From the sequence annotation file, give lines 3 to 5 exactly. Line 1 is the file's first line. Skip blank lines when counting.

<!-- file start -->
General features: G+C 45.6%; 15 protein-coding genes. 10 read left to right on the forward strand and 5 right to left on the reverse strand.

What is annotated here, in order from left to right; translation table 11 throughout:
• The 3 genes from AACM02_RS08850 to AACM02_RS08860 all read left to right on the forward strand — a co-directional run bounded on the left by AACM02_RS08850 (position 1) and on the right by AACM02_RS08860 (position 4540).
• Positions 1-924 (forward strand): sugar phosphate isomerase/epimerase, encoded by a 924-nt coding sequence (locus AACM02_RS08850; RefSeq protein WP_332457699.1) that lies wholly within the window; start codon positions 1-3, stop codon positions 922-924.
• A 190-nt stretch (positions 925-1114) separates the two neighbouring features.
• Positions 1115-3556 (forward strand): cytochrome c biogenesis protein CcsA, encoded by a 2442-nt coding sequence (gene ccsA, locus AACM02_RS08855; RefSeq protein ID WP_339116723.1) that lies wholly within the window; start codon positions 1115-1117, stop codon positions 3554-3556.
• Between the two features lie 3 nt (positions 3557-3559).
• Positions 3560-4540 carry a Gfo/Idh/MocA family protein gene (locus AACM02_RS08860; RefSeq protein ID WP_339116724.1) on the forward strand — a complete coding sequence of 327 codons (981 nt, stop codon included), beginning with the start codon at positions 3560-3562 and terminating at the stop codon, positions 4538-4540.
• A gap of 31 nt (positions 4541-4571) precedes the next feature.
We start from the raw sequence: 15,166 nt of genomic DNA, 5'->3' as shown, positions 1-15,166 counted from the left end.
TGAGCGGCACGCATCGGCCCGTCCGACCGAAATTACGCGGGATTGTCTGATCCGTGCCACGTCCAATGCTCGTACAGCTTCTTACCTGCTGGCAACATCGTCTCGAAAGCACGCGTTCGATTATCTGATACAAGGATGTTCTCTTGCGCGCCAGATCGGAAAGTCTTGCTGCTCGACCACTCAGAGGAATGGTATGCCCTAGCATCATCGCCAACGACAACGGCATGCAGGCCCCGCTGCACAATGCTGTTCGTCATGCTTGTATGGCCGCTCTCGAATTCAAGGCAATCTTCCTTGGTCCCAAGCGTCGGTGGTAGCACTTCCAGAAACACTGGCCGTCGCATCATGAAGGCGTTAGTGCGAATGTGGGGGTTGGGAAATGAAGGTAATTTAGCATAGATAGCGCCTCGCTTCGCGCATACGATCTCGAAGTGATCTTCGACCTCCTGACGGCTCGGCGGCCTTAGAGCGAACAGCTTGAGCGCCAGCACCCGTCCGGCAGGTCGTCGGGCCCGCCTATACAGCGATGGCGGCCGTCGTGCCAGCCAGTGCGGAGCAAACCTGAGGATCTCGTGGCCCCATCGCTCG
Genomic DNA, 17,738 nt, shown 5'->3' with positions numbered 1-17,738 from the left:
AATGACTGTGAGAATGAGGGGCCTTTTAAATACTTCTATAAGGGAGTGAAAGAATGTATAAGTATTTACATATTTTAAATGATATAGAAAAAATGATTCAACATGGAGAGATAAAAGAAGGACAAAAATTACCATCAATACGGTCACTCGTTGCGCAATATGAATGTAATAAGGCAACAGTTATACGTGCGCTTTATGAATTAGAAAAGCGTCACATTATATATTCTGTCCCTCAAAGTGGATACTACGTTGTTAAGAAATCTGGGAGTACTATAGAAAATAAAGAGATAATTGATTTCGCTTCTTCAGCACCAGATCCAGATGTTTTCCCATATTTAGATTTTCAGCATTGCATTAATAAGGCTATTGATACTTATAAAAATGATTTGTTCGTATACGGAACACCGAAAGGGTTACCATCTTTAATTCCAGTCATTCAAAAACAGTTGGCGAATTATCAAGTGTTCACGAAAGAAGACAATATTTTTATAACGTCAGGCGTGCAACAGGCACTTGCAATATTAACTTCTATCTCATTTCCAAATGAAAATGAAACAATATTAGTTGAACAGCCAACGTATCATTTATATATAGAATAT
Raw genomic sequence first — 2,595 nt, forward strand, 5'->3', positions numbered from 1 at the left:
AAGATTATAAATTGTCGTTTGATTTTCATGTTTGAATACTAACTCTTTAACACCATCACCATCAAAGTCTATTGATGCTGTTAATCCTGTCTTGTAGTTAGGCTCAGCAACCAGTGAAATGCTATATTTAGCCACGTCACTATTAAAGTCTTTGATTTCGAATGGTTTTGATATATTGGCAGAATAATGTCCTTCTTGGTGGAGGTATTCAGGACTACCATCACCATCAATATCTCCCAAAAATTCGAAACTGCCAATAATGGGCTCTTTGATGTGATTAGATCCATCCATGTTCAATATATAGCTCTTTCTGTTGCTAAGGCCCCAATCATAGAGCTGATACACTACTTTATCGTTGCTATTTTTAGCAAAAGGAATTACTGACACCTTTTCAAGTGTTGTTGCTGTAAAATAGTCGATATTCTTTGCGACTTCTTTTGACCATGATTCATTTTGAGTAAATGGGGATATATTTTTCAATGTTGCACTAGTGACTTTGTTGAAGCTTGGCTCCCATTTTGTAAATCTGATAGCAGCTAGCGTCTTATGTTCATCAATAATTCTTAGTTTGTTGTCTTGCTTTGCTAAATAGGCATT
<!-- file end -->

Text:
• The 3 genes from AACM02_RS08850 to AACM02_RS08860 all read left to right on the forward strand — a co-directional run bounded on the left by AACM02_RS08850 (position 1) and on the right by AACM02_RS08860 (position 4540).
• Positions 1-924 (forward strand): sugar phosphate isomerase/epimerase, encoded by a 924-nt coding sequence (locus AACM02_RS08850; RefSeq protein WP_332457699.1) that lies wholly within the window; start codon positions 1-3, stop codon positions 922-924.
• A 190-nt stretch (positions 925-1114) separates the two neighbouring features.